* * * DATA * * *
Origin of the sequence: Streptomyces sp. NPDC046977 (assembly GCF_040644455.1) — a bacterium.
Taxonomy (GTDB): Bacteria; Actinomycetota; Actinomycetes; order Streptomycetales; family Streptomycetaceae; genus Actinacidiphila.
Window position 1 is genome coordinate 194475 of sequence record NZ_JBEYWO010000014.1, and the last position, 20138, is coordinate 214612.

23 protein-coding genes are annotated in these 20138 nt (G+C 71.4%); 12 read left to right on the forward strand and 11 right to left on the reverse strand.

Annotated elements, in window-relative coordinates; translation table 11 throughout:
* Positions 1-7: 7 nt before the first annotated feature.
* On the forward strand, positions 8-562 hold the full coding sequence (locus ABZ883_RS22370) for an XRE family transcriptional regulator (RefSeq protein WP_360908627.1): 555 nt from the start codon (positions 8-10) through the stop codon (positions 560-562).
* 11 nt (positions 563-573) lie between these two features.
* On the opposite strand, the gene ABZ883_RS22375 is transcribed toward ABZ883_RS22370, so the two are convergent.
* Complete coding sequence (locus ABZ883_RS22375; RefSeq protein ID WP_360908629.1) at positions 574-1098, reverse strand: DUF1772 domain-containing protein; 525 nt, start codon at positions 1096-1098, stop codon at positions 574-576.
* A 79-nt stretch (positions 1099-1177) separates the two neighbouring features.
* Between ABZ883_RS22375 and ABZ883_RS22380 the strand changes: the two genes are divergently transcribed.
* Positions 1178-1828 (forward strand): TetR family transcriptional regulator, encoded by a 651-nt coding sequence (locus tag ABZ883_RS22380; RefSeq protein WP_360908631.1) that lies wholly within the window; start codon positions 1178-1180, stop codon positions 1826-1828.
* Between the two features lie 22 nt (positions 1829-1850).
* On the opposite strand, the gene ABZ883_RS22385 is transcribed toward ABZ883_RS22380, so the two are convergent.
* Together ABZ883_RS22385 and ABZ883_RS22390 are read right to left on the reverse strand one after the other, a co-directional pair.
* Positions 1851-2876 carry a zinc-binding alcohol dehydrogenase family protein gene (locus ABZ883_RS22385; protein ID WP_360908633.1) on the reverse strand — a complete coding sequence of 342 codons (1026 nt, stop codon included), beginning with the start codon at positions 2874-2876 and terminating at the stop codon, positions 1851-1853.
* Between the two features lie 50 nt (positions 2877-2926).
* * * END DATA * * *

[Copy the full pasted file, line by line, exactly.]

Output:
Origin of the sequence: Streptomyces sp. NPDC046977 (assembly GCF_040644455.1) — a bacterium.
Taxonomy (GTDB): Bacteria; Actinomycetota; Actinomycetes; order Streptomycetales; family Streptomycetaceae; genus Actinacidiphila.
Window position 1 is genome coordinate 194475 of sequence record NZ_JBEYWO010000014.1, and the last position, 20138, is coordinate 214612.

23 protein-coding genes are annotated in these 20138 nt (G+C 71.4%); 12 read left to right on the forward strand and 11 right to left on the reverse strand.

Annotated elements, in window-relative coordinates; translation table 11 throughout:
* Positions 1-7: 7 nt before the first annotated feature.
* On the forward strand, positions 8-562 hold the full coding sequence (locus ABZ883_RS22370) for an XRE family transcriptional regulator (RefSeq protein WP_360908627.1): 555 nt from the start codon (positions 8-10) through the stop codon (positions 560-562).
* 11 nt (positions 563-573) lie between these two features.
* On the opposite strand, the gene ABZ883_RS22375 is transcribed toward ABZ883_RS22370, so the two are convergent.
* Complete coding sequence (locus ABZ883_RS22375; RefSeq protein ID WP_360908629.1) at positions 574-1098, reverse strand: DUF1772 domain-containing protein; 525 nt, start codon at positions 1096-1098, stop codon at positions 574-576.
* A 79-nt stretch (positions 1099-1177) separates the two neighbouring features.
* Between ABZ883_RS22375 and ABZ883_RS22380 the strand changes: the two genes are divergently transcribed.
* Positions 1178-1828 (forward strand): TetR family transcriptional regulator, encoded by a 651-nt coding sequence (locus tag ABZ883_RS22380; RefSeq protein WP_360908631.1) that lies wholly within the window; start codon positions 1178-1180, stop codon positions 1826-1828.
* Between the two features lie 22 nt (positions 1829-1850).
* On the opposite strand, the gene ABZ883_RS22385 is transcribed toward ABZ883_RS22380, so the two are convergent.
* Together ABZ883_RS22385 and ABZ883_RS22390 are read right to left on the reverse strand one after the other, a co-directional pair.
* Positions 1851-2876 carry a zinc-binding alcohol dehydrogenase family protein gene (locus ABZ883_RS22385; protein ID WP_360908633.1) on the reverse strand — a complete coding sequence of 342 codons (1026 nt, stop codon included), beginning with the start codon at positions 2874-2876 and terminating at the stop codon, positions 1851-1853.
* Between the two features lie 50 nt (positions 2877-2926).